Livestock disease winging its way north as climate warms
FLYING, BITING MIDGES, SOMETIMES called nosee-ums – are a scourge to wildlife. Hunters in our area recognize their effects on deer in particular, which are highly susceptibile to a group of midge-transmitted viruses.
Now there are growing concerns about their potential effect on livestock, too.
Here’s why. A midge swarm will blood-feed on animals, causing irritation, potential blood loss … or worse. Besides the pain they inflict through their bites, midges also carry and spread harmful viruses that can lead to diseases called epizootic hemorrhagic disease (EHD) and bluetongue.
Both diseases can be fatal in deer; the latter is especially concerning in sheep. They can also affect cattle, causing the animals to develop lethargy and general malaise, impacting productivity.
At least 1,200 species of Culicoides spp. midges have been identified globally. This particular species, C. sonorensis, has been confirmed as a vector
of these viruses, which are historically found in the southern U.S. and have also been detected in parts of western Canada.
However, researchers have started issuing warnings about the windborne midges’ movement from the U.S. into Ontario.
Here’s why. A good wind can blow a midge swarm as far as 700 kilometres in just a few days. And thanks to climate change, once the midges arrive, they have a warmer climate in which to survive.
Historically, outbreaks have occurred every 10 or more years in northern zones. But University of Guelph PhD student Sam Allen, who is studying the midge as a disease vector with her supervisor Prof. Nicole Nemeth in the Ontario Veterinary College, says in recent years, these northern outbreaks seem to be occurring more frequently, every five years or so.
The reasons for this are unknown, but many scientists believe that climate change is involved.
C. sonorensis was first identified in Ontario in 2013. In addition, in 2015, three resident cattle were found to have antibodies against bluetongue virus, suggesting they’d been exposed locally to the disease.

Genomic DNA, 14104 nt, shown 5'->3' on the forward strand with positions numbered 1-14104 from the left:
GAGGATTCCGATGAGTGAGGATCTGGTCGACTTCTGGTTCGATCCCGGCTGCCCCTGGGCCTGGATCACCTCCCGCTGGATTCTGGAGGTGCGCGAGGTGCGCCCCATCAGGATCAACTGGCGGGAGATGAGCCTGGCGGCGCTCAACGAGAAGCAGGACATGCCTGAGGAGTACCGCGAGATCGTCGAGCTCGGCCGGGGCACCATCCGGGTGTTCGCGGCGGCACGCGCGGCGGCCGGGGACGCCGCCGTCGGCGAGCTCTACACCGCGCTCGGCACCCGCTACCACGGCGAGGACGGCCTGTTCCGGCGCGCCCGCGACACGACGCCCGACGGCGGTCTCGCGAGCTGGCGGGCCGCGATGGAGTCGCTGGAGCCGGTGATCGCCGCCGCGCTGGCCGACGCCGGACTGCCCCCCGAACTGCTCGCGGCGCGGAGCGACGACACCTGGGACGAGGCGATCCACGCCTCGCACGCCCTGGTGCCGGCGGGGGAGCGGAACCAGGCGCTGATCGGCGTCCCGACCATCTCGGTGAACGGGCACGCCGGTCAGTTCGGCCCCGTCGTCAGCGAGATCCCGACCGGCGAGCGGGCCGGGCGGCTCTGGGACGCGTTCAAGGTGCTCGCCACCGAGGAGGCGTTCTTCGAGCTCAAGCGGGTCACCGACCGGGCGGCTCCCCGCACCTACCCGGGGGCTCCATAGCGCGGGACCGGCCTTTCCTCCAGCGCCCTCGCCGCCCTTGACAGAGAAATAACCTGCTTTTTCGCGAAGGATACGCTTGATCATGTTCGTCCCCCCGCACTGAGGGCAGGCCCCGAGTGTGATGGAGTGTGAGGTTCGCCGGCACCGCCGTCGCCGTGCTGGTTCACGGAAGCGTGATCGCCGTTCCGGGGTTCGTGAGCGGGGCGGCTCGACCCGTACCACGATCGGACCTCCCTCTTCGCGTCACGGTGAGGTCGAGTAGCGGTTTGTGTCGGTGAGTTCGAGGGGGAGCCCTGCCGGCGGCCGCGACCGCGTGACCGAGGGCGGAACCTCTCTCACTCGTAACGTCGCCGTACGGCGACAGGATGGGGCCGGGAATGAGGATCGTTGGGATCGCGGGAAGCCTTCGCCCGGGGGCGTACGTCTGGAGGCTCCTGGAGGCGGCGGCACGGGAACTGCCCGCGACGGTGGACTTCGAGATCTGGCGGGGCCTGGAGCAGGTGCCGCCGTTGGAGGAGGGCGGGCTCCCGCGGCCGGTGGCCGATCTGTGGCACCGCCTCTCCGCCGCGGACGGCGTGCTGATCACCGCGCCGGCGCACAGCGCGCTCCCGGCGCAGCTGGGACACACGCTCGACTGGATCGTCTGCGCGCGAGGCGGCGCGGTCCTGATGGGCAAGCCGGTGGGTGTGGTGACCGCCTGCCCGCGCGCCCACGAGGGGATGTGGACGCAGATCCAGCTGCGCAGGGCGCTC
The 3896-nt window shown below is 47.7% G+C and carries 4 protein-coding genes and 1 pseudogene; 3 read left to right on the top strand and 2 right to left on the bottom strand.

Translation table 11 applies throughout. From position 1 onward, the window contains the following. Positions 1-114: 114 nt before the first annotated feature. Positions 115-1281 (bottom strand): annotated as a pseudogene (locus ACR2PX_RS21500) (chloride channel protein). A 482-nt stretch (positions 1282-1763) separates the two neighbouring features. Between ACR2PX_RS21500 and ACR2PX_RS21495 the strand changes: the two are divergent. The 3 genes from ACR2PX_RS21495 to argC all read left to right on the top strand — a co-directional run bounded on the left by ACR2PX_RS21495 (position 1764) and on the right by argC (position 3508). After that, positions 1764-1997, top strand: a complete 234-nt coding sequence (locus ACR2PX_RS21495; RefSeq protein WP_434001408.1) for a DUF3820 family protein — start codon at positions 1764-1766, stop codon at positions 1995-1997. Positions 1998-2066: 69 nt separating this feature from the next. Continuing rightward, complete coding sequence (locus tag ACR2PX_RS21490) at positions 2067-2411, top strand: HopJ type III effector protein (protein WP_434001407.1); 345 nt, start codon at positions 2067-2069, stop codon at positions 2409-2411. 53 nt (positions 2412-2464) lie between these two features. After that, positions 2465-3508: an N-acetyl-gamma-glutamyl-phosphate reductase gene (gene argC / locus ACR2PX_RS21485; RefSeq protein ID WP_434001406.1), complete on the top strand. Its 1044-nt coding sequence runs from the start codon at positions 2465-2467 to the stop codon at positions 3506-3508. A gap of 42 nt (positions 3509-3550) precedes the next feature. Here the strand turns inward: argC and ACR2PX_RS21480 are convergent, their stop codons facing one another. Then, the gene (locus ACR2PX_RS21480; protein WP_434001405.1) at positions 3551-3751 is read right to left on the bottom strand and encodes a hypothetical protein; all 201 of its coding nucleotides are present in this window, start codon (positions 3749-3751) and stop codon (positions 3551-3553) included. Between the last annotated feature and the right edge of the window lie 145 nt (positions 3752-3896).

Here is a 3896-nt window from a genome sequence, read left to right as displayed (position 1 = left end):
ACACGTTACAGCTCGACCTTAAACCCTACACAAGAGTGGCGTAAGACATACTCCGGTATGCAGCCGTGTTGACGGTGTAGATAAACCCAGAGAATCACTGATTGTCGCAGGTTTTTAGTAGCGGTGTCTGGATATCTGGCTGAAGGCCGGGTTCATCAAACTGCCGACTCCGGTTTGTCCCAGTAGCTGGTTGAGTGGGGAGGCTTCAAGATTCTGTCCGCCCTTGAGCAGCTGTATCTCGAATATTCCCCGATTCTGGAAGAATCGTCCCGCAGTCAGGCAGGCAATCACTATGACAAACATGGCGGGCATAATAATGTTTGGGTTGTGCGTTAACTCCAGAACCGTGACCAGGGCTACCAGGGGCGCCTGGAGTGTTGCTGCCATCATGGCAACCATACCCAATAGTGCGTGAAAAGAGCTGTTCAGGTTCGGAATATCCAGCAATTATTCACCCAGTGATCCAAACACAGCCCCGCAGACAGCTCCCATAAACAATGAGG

The situation has intensified. Last month, in conjunction with Allen’s field studies, the Canadian Wildlife Health Cooperative diagnosed two whitetailed deer from around London that died from EHD. The cause of death was confirmed by Canadian Food Inspection Agency (CFIA) in Winnipeg. Up to that point, in Canada no animal deaths east of Alberta had been attributed to EHD.
In the field, Allen has been receiving cooperation from the farming and hunting communities. Since the spring, she’s worked with 11 beef and sheep farmers in southwestern Ontario and in the Grey-Bruce region to monitor the incidence of C. sonorensis and the diseases it may be spreading. She’s also connected with hunting groups to make them aware of her study.
On each farm, Allen set insect traps and took blood samples from livestock. This fall, she and Nemeth are analyzing the samples in conjunction with collaborators at the CFIA, and want farmers to be aware of this new development.
There’s no evidence this disease affects humans. But Allen think the midge’s arrival in Ontario, and the death of the deer in London, should be on farmers’ radar.
“As environments are become increasingly shared between humans, livestock and wildlife, there is an increased risk of pathogen spread among these groups,” she says. “That means it’s important to gain a better understanding of the factors that contribute to risks of pathogen infections.”
She says this understanding will contribute to better predicting and possibly managing disease spread, to safeguard the health of livestock and others.